Jesus said he will make Peter a fisher of men (effective in the salvation of souls to God’s kingdom) (Mark 1:17), to draw a parallel with what he did for a living.

To be a fisherman at that time was energy and time consuming. It requires skill, dedication, love and certain level of agility.

In the passage from which we derive the focus verse (John 21:1-14), we see a contrast in the results of following Christ‘s instruction and following our own initiative.

When Peter and Co did their thing, convinced that they know what to do, they caught nothing, but when they walked based on an instruction, they caught many fishes.

Therefore in the business of saving of souls, there is a delicate balance of initiative and divine instruction, which we must be aware of.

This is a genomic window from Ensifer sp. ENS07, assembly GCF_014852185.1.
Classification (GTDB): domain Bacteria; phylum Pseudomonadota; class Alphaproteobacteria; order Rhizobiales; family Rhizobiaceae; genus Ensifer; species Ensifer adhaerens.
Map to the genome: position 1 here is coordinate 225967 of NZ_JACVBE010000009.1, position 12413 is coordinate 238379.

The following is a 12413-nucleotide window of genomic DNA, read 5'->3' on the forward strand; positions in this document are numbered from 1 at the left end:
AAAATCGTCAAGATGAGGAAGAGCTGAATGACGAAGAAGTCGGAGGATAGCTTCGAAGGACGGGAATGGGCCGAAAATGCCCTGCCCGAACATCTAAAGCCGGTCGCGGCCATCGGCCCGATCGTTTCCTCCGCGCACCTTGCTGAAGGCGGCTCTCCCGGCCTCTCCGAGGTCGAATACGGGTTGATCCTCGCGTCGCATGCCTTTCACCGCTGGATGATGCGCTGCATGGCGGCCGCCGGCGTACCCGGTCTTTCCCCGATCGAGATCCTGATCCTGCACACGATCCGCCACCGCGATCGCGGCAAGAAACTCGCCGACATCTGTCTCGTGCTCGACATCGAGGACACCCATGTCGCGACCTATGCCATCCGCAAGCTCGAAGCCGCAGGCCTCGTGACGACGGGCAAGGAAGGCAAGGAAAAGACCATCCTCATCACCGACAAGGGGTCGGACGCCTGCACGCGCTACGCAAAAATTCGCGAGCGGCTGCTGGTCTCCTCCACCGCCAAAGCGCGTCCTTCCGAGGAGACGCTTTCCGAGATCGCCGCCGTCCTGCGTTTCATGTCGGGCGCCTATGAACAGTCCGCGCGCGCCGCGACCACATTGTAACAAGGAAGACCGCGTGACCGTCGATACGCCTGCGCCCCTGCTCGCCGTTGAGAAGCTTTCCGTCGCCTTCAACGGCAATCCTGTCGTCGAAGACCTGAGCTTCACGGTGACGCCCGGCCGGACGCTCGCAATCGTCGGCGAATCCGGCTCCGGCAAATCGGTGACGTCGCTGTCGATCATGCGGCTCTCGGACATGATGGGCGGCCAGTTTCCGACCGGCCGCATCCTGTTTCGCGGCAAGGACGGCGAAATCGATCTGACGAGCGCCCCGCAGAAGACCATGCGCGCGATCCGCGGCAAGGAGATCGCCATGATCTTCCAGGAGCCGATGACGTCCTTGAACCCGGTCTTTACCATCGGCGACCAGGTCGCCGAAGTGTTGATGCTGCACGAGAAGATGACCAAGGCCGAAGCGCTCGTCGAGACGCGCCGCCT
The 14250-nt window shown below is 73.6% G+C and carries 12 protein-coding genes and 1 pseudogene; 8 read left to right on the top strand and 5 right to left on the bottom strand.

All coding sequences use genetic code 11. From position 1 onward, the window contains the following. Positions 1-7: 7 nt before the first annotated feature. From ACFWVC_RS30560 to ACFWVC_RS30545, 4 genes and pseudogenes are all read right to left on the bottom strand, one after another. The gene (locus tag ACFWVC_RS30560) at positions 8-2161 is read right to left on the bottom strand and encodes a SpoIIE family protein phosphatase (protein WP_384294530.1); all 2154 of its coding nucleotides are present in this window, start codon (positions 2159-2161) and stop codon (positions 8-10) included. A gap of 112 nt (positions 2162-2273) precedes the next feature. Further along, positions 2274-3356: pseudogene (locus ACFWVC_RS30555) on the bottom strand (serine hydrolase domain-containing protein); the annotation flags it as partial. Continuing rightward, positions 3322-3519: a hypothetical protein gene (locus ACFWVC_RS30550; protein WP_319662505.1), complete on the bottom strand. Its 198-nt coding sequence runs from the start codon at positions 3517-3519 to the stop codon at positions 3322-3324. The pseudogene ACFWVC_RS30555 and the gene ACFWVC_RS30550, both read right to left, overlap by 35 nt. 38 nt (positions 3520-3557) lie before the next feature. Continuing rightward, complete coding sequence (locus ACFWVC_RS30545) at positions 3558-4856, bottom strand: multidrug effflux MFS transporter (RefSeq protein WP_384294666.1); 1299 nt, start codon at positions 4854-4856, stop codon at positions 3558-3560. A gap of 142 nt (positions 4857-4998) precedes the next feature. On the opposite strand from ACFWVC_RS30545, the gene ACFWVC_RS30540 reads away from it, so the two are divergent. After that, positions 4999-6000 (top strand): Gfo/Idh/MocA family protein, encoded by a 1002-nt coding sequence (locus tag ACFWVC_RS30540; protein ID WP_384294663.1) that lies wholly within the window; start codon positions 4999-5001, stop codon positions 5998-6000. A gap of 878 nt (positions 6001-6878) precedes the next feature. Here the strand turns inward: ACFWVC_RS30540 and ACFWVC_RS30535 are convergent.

As a fisher of men, there are the divine tools given by God, means of getting into the water, knowledge and experience, there is the lake in which we are to fish, there are people we are to fish with, and there is the divine instruction for great effectiveness, and there is what to do with the fishes after they are caught.


ornament-708799_640John 8:55: But you have not known him. I know him. If I were to say that I do not know him, I would be a liar like you, but I do know him and I keep his word. (ESV)

Obedience is sometimes easier said than done. You can preach obedience, but when the rubber bites the road we know what is really in your heart. When Abraham chose to follow through with the command of God to sacrifice his son, God declared concerning him that now he knows that he truly feared him (Genesis 22).

Jesus, in the focus verse, was bold to say that he keeps the word of God. But even for him, the great test came when he was about to lay down his life. He struggled at that point, his sweat falling like blood as his whole person shook with the intensity of the moment (Luke 22:37-45).